Have you ever woken up on the day of a wedding and realized that you forgot to charge your camera batteries the night before? Or perhaps the outfit you were planning to wear was still in the hamper after last weekend’s wedding? It can be easy to forget the number of things you should do in order to prepare for a wedding. Just as you work to create systems for the business aspects of photography, it is important to have a wedding photography checklist in place when it comes to shooting!
Wedding Photography Checklist
Pro Wedding Photographer Duo Zach and Jody Gray created a robust wedding photography checklist of the essential items that should be done the day before every wedding. By following this, they are able to confidently arrive at each shoot knowing that they have everything they need for it. Ranging from preparing your equipment, to ensuring you have an accurate timeline, to having all of the contact numbers you need, proper preparation will ensure you arrive to the wedding able to focus on your job: taking amazing images and interacting with your clients and guests. Here are 14 things Zach and Jody recommend doing on your pre-wedding day checklist to help you be relaxed and ready to go!
1. Charge equipment
Start charging all of your camera batteries, flash batteries, and two-way radios ahead of time. It can be easy to forget to do this until the morning of the wedding, so set a reminder for yourself the day before to make sure that all of your items that need to be charged are plugged in to an outlet.
2. Print wedding timelines
Even if you have the wedding photography timeline on your phone, it is always a good idea to print it out as well (what if your phone dies, or you do not have any cell reception at the venue?). Be sure to bring a copy for your second shooter, as well as an extra copy in case another vendor asks to view one.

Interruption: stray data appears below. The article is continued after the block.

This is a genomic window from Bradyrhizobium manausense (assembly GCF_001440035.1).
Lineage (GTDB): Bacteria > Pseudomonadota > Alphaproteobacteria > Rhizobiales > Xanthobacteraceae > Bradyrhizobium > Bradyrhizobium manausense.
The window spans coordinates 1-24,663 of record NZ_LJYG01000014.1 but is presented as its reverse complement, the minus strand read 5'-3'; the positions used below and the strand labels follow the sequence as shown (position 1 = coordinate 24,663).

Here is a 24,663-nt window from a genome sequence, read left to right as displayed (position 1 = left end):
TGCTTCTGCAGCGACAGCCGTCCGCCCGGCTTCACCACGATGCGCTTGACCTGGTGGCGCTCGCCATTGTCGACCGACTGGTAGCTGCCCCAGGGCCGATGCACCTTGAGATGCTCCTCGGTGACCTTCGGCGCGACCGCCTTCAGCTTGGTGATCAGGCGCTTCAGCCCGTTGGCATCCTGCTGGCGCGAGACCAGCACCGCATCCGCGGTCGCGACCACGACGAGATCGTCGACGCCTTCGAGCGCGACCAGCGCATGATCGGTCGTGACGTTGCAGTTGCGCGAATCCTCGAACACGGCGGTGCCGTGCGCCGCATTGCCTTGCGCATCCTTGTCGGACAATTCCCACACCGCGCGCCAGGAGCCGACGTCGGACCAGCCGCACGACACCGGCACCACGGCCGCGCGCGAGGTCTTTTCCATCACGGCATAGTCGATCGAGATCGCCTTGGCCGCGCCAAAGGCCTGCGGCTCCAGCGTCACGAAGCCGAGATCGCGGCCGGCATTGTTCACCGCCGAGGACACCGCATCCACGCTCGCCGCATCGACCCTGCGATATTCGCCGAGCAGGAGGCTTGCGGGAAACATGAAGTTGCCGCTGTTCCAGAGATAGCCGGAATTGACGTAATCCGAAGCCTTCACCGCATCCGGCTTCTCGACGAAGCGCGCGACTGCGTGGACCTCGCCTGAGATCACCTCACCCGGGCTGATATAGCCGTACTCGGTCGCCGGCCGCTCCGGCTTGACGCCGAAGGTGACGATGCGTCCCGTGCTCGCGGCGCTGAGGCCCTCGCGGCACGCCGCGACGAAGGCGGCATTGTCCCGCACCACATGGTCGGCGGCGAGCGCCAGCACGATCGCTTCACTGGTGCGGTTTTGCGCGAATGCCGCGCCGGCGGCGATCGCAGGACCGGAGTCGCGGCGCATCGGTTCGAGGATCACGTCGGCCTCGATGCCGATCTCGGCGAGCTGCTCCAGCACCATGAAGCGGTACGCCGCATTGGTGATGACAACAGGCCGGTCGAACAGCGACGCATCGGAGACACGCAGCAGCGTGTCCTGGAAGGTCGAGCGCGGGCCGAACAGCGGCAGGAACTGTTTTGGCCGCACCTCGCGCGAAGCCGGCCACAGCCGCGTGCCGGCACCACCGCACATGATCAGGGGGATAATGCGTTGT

Tip: Zach and Jody recommend printing the timeline on a half sheet of paper – this way it is smaller and easier to carry around! If your timeline spans more than half of a page, consider printing it on both sides of the paper.
Related: Download ShootDotEdit’s Free Wedding Day Timelines, which are a compilation of 8 different wedding photography checklists from photographers like Ben Hartley!
3. Review family formal list
In addition to printing out the timeline, print out the family formal list too. Take time before the wedding to review all of the combinations of family formals that the bride and groom requested. By doing this, you can see if there is a better way to organize this list to reduce the amount of time these photos take.
Tip: Take a photo of this list with your smartphone in case you lose the hard copy – it is always good to have a backup copy of this list!
4. Know Contact Information
Once the wedding day begins, it can be challenging to get in contact with the bride or groom, especially as they are getting ready. Before the big day, ask the couple for the maid of honor and best man’s contact information as well. Place their information in your phone, as well as on the wedding timeline so it is stored in multiple places. A robust wedding photography checklist will have not only the bride and groom’s contact information, but also the Maid of Honor, Best Man, a couple of family members, and the Wedding Coordinator.
5. Sync camera time stamps
If you are using multiple camera bodies or shooting with an assistant, sync the camera time stamps ahead of time. This way, it will be simple for you to combine all of the images later in your post shoot workflow and ensure that they are in the proper order (this also makes it easier for photography post processing services to color correct your images!).
6. Clean lenses and camera sensors
After shooting a wedding and reviewing the images, one of the last things you want to see on all of your images is a dust spot (or multiple ones!). Zach and Jody recommend using a lens blower to quickly clean your lenses and sensors to remove any dust specks that may show up on your images. This is also a great item to keep in your camera bag, especially if you are shooting in areas with a lot of dust, dirt, or sand.
Tip: With so many details to remember for each wedding, Zach and Jody have created a software to help you out. Learn more about Shootflow here.
7. Set correct RAW/ JPEG settings on cameras